28 October 2016
The price for a two-bedroom flat in Taikoo Shing was cut by HK$1 million to HK$8.5 million. Photo: HKEJ
The price for a two-bedroom flat in Taikoo Shing was cut by HK$1 million to HK$8.5 million. Photo: HKEJ

HK home prices cut in knee-jerk reaction to Fed rate hike

While the government’s pledge earlier this year to increase the supply of new residential units has been expected to ease home prices, the US Federal Reserve’s interest rate hike this week could be another blow to the property market.

Price cuts in several residential developments emerged as a knee-jerk reaction to the Fed rate hike in Hong Kong’s property market, which boasts the world’s priciest homes by square foot, Apple Daily reported on Friday.

The owner of a 544-square-foot flat in Kingswood Villas in Tin Shui Wai fired the opening salvo on Thursday night by cutting the asking price for the unit to HK$3.62 million from HK$4.2 million, or 13.8 percent. That brings down the unit price to HK$6,654 per square foot.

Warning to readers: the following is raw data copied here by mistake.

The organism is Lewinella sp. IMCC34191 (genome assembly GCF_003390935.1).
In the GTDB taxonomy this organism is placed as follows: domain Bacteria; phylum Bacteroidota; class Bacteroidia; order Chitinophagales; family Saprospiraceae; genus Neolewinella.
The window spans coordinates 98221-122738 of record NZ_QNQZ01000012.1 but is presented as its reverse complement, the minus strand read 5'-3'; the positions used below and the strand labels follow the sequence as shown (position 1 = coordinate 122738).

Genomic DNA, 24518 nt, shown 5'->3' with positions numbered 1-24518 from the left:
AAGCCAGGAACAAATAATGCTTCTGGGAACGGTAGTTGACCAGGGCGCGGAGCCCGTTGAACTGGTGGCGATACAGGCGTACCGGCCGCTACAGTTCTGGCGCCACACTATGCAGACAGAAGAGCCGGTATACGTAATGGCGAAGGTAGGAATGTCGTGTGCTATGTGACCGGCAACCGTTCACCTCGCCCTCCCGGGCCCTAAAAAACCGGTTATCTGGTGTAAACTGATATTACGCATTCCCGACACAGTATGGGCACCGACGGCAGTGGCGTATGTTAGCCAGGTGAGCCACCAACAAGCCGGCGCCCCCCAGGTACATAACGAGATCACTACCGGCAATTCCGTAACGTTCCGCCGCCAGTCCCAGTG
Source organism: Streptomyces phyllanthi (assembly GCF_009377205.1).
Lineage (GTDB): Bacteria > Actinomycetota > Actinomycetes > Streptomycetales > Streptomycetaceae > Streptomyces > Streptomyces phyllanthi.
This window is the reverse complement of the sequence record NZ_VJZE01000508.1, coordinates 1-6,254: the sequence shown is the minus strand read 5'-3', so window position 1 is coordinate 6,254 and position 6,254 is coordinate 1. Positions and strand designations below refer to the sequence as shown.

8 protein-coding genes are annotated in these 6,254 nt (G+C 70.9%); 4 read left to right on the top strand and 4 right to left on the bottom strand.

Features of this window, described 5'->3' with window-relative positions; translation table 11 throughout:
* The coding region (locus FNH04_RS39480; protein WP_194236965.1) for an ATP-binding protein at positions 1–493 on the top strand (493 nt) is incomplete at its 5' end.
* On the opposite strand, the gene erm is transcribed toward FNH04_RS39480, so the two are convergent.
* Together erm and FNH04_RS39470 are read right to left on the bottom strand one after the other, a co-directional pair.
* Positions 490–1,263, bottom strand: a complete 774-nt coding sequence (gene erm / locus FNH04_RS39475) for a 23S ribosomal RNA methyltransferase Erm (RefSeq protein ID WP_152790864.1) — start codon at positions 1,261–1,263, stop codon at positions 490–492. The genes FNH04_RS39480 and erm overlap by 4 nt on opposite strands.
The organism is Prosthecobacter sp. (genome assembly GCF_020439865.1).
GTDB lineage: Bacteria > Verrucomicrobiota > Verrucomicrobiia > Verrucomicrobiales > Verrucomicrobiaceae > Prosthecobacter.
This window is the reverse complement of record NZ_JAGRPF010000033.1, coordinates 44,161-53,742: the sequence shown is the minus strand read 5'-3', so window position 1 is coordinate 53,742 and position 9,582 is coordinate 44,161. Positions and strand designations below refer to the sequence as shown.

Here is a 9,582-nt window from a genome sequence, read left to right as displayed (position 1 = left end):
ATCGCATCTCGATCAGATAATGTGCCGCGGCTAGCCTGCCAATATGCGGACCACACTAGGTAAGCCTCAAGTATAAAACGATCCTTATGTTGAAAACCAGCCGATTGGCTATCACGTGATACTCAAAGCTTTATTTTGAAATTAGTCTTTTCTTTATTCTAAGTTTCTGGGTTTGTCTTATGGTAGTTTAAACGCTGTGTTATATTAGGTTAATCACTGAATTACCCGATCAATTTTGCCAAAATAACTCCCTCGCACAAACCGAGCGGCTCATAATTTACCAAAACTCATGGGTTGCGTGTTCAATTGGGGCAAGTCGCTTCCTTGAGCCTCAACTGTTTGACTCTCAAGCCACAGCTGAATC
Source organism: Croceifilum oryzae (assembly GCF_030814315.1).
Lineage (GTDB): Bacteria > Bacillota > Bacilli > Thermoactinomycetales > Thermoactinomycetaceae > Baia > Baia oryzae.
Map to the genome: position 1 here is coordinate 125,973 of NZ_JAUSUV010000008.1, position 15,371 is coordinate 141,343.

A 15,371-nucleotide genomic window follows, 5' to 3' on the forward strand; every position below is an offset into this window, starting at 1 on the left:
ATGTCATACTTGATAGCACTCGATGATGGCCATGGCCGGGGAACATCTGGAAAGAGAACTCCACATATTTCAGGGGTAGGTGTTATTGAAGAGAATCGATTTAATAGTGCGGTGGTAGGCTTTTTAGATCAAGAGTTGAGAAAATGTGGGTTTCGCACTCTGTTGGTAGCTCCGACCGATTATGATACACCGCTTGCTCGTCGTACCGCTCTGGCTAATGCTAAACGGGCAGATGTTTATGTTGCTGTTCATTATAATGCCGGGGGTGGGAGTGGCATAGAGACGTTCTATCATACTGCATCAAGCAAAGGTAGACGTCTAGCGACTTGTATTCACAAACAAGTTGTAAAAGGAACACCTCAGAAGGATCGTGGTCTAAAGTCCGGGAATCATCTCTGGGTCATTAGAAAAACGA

The tag price for another flat in the Grandiose in Tseung Kwan O was also trimmed down to HK$5.94 million, about 10 percent lower than the market price and the lowest of its kind this year, from HK$6.5 million, according to property agency Centanet.

The unit was selling for HK$6.8 million in September.

The price for a two-bedroom flat in Kin On Mansion in Taikoo Shing was also cut by HK$1 million to HK$8.5 million.

Estate agents said the property market appeared to have frozen after Fed’s move on Wednesday.

They believe homes prices are likely to go down further as more rate hikes are expected next year.

Even before the Fed rate hike, home prices at the top 10 estates in Hong Kong have fallen 5 to 22 percent from their historical peaks seen several months ago.

Taikoo Shing, for example, has seen its average unit price down 16 percent at HK$14,488 psf this month from a record high of HK$17,301 psf in August.

Tong Man-Leung, who heads the Gale Well Group, said the biggest impact on the city’s property market will come not from the Fed rate hike cycle, which is already widely expected, but from a flood of new supply, which could result in a 10-15 percent fall in home prices.

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